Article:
Chris Wharry — General Manager, George R. Brown Convention Center
In 2015, the FCC established the Citizens Broadband Radio Service (CBRS) which allows shared usage of the 3.5 GHz band. The CBRS band was a product of a national broadband plan to find an additional 500 MHz of spectrum for commercial use. Currently, 3.5 GHz is used by the U.S. Navy for radar, mainly in coastal areas. Being that the band was not frequently used, the FCC worked with the Navy on a plan to permit and share the spectrum. Sharing spectrum is a relatively new concept but has been well received by the industry. This allocation was created as another means to provide high-quality broadband internet and cellular offload.
The CBRS will be regulated by three access tiers – Incumbent Access, Priority Access and General Authorized Access. A cloud-based Spectrum Access System or SAS will be implemented as a way to protect higher-tier users from lower-tier users as well as optimizing the usage of available spectrum. The SAS will maintain a database of all CBRS radios and their locations to protect from interference and coordinate power and channel settings. The process is a bit complex, but these systems are in place to ensure the multiple tiers play fairly together. The Incumbent Access tier, which includes the military, will be given priority over all other tiers.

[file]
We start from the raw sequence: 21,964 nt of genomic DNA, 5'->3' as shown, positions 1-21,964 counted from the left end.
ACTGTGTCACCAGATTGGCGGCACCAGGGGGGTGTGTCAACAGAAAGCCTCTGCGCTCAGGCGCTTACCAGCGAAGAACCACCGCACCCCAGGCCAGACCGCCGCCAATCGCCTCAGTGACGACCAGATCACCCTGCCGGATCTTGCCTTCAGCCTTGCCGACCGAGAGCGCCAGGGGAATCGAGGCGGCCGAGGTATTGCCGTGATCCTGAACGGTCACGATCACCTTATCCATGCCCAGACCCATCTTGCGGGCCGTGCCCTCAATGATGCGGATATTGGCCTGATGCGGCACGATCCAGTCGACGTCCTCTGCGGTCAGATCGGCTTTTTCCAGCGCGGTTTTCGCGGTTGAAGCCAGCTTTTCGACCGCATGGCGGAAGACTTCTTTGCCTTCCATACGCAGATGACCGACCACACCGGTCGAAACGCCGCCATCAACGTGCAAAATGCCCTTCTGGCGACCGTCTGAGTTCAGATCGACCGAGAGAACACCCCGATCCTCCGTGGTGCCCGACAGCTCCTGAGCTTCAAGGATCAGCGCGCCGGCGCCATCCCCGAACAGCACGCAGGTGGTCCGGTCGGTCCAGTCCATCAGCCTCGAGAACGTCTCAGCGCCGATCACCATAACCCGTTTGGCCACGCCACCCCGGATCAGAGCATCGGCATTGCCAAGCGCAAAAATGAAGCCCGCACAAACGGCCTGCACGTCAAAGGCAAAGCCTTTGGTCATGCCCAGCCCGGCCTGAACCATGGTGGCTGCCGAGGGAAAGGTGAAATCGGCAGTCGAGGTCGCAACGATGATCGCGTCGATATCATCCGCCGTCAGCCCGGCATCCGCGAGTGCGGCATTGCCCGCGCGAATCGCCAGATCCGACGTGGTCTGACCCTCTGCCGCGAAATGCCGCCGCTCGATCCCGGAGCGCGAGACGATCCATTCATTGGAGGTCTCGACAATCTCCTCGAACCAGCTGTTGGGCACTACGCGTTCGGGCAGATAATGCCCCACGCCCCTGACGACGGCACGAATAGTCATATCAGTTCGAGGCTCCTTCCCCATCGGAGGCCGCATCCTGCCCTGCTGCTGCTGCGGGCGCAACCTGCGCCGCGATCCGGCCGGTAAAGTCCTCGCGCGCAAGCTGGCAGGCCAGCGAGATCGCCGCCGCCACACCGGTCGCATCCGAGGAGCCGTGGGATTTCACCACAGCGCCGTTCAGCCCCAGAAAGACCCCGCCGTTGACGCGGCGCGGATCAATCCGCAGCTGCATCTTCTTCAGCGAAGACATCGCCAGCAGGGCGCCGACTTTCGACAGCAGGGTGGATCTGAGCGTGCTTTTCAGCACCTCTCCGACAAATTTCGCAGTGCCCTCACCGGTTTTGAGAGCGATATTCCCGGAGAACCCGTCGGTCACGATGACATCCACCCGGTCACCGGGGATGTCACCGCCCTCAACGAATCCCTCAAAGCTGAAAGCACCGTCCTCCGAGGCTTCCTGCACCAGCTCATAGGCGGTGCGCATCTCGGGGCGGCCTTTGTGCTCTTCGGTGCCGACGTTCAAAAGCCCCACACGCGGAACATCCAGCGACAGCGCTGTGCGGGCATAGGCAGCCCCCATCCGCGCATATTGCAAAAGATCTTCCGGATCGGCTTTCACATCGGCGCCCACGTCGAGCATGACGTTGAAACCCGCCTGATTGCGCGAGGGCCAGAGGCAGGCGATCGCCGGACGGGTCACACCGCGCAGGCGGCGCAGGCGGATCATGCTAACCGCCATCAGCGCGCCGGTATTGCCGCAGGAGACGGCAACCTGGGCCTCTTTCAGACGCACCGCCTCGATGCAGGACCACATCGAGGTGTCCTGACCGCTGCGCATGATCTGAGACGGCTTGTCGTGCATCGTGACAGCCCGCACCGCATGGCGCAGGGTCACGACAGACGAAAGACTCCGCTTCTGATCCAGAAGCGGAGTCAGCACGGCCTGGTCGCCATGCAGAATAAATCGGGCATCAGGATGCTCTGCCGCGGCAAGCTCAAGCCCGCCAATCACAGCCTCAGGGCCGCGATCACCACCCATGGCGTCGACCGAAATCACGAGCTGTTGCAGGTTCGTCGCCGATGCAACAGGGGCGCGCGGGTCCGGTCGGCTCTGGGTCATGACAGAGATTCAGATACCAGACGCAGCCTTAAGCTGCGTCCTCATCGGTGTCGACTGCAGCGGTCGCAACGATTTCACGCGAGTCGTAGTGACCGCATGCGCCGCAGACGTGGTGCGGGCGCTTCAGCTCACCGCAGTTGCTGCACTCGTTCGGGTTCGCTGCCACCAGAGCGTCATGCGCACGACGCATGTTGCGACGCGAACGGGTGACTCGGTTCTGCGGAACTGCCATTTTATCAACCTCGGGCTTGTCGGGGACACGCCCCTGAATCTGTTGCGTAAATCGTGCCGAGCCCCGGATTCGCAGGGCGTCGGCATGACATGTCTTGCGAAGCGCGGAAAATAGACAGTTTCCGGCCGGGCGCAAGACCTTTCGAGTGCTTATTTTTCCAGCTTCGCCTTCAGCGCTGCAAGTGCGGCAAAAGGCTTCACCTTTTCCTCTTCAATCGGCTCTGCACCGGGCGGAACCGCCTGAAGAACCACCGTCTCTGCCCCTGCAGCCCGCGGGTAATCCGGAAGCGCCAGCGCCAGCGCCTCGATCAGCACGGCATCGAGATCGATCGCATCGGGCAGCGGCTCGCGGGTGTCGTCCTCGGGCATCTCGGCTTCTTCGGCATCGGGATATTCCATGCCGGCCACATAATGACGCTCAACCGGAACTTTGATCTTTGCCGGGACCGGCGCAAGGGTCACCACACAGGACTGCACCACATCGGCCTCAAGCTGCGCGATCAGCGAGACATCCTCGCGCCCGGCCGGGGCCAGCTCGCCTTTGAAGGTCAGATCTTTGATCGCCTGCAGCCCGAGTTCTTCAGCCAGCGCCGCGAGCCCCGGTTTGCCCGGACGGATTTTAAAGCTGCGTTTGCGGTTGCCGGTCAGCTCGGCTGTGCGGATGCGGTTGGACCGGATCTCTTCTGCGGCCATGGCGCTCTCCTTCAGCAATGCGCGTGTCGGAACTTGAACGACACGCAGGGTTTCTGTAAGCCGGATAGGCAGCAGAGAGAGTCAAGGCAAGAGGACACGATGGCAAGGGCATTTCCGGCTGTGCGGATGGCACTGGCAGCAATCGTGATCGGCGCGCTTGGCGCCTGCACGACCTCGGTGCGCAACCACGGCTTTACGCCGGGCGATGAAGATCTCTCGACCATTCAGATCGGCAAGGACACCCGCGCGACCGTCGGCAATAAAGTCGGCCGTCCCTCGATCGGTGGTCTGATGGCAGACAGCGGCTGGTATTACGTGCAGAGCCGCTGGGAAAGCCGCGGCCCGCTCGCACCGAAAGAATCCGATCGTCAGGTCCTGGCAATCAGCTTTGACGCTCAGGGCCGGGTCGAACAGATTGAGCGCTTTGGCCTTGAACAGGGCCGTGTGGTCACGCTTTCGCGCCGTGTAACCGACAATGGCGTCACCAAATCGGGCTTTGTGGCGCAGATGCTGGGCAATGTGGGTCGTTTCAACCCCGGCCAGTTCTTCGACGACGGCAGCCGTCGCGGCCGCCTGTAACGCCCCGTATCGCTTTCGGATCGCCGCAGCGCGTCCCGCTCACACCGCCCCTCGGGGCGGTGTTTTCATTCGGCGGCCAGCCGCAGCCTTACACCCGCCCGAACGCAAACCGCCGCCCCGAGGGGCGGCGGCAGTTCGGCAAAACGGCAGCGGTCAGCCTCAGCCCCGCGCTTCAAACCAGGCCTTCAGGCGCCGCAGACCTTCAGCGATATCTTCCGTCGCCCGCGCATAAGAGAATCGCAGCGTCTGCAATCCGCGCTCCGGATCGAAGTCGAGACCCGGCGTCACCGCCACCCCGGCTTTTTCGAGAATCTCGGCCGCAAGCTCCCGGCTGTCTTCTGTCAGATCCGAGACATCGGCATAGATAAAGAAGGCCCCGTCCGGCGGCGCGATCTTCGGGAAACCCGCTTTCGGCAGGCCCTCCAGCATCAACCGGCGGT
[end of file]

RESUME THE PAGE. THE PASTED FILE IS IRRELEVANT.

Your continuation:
What is significant about the CBRS is the ability for groups to purchase potentially low-cost licenses for protected spectrum. As wireless networks become more and more congested, there is a greater need to operate critical networks securely and without risk of interference. Airports, hospitals, industrial plants and large public venues are just some of the places that could benefit from the protected spectrum. Enterprises and service providers could also utilize the 3.5 GHz band for IoT connectivity and potentially a replacement for WiFi services. Cellular providers are interested in CBRS for future 5G deployment.
So when will we see CBRS in action? The FCC has recently granted licenses to vendors to conduct trials. Meanwhile, active demonstrations are currently in progress. The FCC is still fine-tuning the rules of CBRS, and the auction process still needs to be set. The expectation is that we will see 3.5 GHz incorporated in devices as soon as 2018. It will be interesting to see how the industry will fully utilize this new spectrum and the exciting products that are sure to come from it.